When it comes to ATV racing, there have been a few good console games. Whether it's the ATV Offroad Fury series or the MX vs. ATV series, console fans of all-terrain vehicles have a game that they can enjoy. On portables, the story is very different, with the PSP getting the lion's share of good ATV racing games and the DS getting versions that are below average at best. For a while, it seemed like no one would try to change that fact, but another game is attempting to become a standout title for DS-owning ATV fans. ATV Quad Kings does stand out among both ATV racing games and racing games in general on the DS. Too bad it doesn't stand out in a good way.
ATV Quad Kings is split up into three modes, all of which are fairly similar. World Tour mode is the main gameplay mode. After creating your player (you give the rider a color scheme, name and number), you embark on a quest to win the ATV championships. In order to get that illustrious prize, though, you'll need to win the previous tournaments, starting with the beginner circuit, which is comprised of six different races. Each race takes place in one of 18 different tracks around the world, with six racers per track and turbo boost power-ups available to help competitors either catch up from behind or ensure they stay ahead of everyone else. Circuits are point-based, so while coming in first in every race is always going to be ideal (especially since higher placement gives you more cash), you can come in second or third in a race and still win the tournament as long as you have more points than everyone else. Winning this circuit will unlock subsequent circuits, each two races longer than the last. Once you win all four circuits, you win the grand championship.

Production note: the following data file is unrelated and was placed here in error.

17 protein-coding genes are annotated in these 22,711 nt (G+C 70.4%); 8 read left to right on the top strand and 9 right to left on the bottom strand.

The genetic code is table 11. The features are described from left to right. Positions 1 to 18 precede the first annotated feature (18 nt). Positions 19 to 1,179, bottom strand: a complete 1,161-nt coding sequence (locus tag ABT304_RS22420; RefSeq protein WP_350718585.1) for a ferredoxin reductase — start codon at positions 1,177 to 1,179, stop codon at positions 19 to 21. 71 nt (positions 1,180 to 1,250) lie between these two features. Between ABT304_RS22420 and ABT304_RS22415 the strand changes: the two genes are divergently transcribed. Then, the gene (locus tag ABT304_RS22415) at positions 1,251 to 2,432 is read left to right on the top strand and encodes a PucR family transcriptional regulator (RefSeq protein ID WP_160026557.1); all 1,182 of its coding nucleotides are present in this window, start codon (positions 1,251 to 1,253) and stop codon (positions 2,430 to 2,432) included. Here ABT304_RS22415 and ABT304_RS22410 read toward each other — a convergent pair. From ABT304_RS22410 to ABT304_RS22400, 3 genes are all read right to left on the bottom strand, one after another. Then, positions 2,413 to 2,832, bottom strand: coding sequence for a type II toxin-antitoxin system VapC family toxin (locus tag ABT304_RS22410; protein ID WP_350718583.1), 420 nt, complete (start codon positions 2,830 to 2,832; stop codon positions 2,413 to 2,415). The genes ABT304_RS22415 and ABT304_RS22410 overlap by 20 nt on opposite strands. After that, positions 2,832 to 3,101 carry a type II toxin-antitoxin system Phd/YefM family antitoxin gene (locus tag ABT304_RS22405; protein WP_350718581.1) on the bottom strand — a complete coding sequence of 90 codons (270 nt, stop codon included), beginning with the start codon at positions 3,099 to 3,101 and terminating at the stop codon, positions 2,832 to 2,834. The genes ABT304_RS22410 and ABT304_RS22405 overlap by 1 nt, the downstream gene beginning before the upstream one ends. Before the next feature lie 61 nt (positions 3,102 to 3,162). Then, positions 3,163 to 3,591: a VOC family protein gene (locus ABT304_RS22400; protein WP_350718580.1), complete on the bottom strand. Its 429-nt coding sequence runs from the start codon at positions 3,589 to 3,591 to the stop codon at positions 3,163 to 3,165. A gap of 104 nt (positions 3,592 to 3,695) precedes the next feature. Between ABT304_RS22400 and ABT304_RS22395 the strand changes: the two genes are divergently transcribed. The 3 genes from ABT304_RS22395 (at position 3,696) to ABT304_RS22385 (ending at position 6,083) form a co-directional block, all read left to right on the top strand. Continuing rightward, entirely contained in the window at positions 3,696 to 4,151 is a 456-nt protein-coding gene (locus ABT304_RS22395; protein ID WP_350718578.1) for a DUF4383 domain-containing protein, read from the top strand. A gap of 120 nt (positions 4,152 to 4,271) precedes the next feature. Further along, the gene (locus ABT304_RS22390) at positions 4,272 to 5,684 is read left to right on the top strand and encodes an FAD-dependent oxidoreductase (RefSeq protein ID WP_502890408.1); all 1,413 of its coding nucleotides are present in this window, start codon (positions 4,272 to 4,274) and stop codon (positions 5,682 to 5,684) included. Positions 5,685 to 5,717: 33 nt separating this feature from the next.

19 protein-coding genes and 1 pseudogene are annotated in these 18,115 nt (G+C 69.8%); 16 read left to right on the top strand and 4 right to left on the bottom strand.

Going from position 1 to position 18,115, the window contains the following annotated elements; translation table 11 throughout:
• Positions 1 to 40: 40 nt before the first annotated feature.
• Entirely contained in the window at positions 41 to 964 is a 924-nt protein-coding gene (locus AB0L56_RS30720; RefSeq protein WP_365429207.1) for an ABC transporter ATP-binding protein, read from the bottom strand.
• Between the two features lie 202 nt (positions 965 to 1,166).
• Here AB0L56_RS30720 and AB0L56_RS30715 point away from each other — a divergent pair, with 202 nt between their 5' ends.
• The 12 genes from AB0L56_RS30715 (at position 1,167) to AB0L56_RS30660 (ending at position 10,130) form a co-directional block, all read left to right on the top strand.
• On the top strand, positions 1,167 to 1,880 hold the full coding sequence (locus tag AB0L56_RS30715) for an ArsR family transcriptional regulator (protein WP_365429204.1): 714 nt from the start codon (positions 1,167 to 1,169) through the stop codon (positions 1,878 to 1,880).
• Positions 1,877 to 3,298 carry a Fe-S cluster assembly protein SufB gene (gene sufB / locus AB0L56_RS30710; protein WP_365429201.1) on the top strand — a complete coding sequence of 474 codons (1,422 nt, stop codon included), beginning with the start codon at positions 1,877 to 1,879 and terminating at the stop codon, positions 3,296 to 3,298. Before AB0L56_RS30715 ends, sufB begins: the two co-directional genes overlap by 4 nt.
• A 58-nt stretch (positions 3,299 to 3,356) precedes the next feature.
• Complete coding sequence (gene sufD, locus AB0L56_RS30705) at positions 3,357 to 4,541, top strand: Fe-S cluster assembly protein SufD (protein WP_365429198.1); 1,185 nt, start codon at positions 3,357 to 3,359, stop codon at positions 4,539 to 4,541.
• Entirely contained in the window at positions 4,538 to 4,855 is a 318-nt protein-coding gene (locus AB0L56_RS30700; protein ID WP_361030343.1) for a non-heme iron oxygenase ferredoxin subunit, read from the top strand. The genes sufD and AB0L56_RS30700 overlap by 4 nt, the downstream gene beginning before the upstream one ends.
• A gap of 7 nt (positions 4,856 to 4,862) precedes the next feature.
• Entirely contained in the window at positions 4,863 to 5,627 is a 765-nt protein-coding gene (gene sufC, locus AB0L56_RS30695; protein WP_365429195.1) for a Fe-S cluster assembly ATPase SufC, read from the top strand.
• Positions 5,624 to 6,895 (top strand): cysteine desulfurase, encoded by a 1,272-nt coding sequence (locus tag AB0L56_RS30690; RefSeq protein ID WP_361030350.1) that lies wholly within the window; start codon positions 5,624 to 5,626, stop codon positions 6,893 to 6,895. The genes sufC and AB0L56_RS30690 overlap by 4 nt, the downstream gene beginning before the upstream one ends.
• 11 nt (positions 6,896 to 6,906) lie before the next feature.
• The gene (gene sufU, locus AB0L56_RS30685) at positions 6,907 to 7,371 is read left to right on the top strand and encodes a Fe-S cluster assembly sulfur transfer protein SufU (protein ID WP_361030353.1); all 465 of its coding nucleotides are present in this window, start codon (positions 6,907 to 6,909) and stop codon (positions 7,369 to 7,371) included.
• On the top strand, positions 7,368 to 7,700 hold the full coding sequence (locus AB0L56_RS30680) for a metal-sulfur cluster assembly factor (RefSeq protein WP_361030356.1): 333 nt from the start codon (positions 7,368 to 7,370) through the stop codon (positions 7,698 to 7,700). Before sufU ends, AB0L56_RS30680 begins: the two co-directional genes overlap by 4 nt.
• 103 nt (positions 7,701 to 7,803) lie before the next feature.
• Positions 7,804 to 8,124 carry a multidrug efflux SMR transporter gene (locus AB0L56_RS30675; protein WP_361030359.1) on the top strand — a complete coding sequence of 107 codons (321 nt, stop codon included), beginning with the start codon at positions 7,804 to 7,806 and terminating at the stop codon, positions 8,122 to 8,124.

Arcade and Time Trial modes are pretty self-explanatory. Arcade is simply a quick race mode where you pick the track you want to race in and how many laps you want to race. The rules are the same as in World Tour mode, except for the presence of money icons, which give you bonus cash once a race is over. Time Trial mode has you take on the same tracks as before, but your aim is to get the fastest possible lap.
There are a plethora of things wrong with ATV Quad Kings. For starters, there are no stats on each vehicle. One can presume that the more expensive vehicles or vehicles that are available later are more powerful, but without any visible bars or graphs used to document ATV performance, no one will know for sure. None of this will really matter, though, since there is no sense of speed in the game. Even if you have the most expensive ATV in the game, driving it at top speed will be no faster than a 50cc kart in Mario Kart DS. There are barely any ramps that give you enough time to pull off a trick and even if you did, you'd discover that there is no benefit to doing so in the first place. The opponent AI will strictly stay within the programmed lines, so no amount of crashing or pushing will ever get it to deviate from its given course.
The track design is decent but feels uninspired. There are a few jumps, but considering the problem they have with giving riders some air, no one will really note them as jumps anyway. ATV vehicles are called all-terrain for a reason, but driving on any area outside of the designated dirt path will cause your vehicle to slow down enough so that the competition can catch up. The biggest gaffe in the whole package would have to be the lack of multiplayer. There's no online Wi-Fi play, no local play with multiple carts, nothing. Yes, there are multiple difficulty levels for World Tour to contend with, but without anyone to compete against, opening up everything for a racing game seems pointless at best. For those who are barely interested with the title, this oversight will cause them to look away altogether.